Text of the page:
Gathered sleeve styles are found in some designer collections this season. This style is not often seen as a fashion trend; one reason for not popping up in collections is because it’s not the easiest style to wear. Puff sleeves tend to look “girly” and add bulk at the shoulders. That being said, if you desire to knit a puff sleeve or some variation, it’s not that difficult to make. Let’s take a closer look at the construction of two gathered sleeve styles; puff and leg o’mutton.
Set-in Sleeve – the sleeve is joined to the body of the garment with the center of the sleeve top or cap placed at the shoulder seam, and stitched around the armhole.
Sleeve Cap – the top, shaped part of the sleeve is referred to as the “cap”; not to be confused with the cap sleeve style.
Classic Puff Sleeve
The definition of a puff sleeve style is a short, full sleeve with gathers at the armhole, lower edge or both. Modern versions can be any length, including short, long or 3/4, but the common characteristic is the “puff” created by the gathers at the top of the cap, as in the above image of the turtleneck yoke sweater.
The cap of a puff style is not curved, like the classic set-in style, but is straight from the top of the armhole shaping. The straight cap creates the fullness at the top. When the height of the cap is reached the width is decreased over a number of rows to form the gathered effect.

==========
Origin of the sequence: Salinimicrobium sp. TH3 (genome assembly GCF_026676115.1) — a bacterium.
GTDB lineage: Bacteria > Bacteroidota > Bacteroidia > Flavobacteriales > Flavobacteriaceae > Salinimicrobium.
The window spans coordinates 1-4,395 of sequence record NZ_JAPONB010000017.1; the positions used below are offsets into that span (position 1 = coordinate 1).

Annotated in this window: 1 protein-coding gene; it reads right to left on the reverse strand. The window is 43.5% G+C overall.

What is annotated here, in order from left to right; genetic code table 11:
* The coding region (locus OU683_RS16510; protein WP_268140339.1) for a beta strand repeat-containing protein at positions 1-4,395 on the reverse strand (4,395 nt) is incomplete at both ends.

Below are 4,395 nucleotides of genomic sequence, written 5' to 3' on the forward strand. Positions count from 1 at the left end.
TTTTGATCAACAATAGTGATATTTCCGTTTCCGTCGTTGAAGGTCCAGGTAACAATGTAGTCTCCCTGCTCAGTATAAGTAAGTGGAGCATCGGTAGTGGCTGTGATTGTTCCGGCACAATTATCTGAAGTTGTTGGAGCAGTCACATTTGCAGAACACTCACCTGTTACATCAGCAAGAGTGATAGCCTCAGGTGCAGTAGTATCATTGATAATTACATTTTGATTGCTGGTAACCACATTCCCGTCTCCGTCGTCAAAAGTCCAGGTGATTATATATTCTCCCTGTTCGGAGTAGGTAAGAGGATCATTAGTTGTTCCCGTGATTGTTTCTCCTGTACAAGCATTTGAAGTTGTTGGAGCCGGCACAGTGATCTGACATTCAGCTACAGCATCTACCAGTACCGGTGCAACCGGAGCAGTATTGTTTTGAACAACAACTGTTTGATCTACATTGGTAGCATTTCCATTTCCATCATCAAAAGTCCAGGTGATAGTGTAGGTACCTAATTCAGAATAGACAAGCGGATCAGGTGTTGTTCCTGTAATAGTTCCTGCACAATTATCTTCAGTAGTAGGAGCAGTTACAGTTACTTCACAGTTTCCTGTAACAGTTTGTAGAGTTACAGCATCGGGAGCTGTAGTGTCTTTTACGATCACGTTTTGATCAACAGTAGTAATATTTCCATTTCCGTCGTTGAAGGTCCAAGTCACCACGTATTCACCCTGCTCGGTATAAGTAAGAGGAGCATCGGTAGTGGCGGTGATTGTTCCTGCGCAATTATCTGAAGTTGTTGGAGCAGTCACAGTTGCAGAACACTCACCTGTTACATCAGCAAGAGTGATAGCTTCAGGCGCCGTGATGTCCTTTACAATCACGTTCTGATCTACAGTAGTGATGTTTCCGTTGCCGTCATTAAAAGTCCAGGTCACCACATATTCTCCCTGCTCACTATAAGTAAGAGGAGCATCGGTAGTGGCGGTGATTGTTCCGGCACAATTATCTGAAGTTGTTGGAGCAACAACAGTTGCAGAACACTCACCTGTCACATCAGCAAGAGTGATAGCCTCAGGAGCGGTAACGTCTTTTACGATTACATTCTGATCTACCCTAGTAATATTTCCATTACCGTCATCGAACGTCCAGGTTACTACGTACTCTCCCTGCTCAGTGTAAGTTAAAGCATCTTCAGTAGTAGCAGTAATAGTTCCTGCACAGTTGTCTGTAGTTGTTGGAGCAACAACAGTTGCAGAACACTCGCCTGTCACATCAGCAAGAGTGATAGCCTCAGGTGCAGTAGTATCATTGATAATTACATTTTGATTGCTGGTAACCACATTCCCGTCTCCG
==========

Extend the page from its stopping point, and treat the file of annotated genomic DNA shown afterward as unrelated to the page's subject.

Leg o’Mutton (Leg of Mutton)
In French, it is known as the Gigot sleeve. It was fashionable around the 1820s. This overblown sleeve style became more subdued around 1837, the time of Queen Victoria’s reign. The leg o’mutton style appears in fashion less frequently than the puff sleeve style. However, I did find a modern version of this sleeve style in Porter magazine, featured below, and it looks lovely with the drapey, full, extra long sleeves.
This sleeve design is a combination of several styles including the puff. A classic leg o’mutton has voluminous gathering at the upper arm. The fullness begins just below the elbow, where the largest increases occur. The lower part of the sleeve is tighter. As for the puff, the cap is straight above the armhole shaping. The gathering is made as for a puff sleeve, but there are more stitches to decrease over more rows.
How to Set-in a Gathered Sleeve
Both the puff and leg o’mutton sleeves are set into the armhole like a classic set-in sleeve. For sewing steps, refer to How to Properly Sew Sleeves Into Armholes.
The key to sewing a gathered sleeve cap into the armhole is to prevent areas of bunching. The excess fabric needs to be evenly distributed along the armhole edge. I recommend basting the cap into the armhole before the final sewing.
If your wish list includes making a gathered sleeve, this information should help in understanding its construction and cap shaping. These styles aren’t difficult to knit; the key is to carefully sew them in place.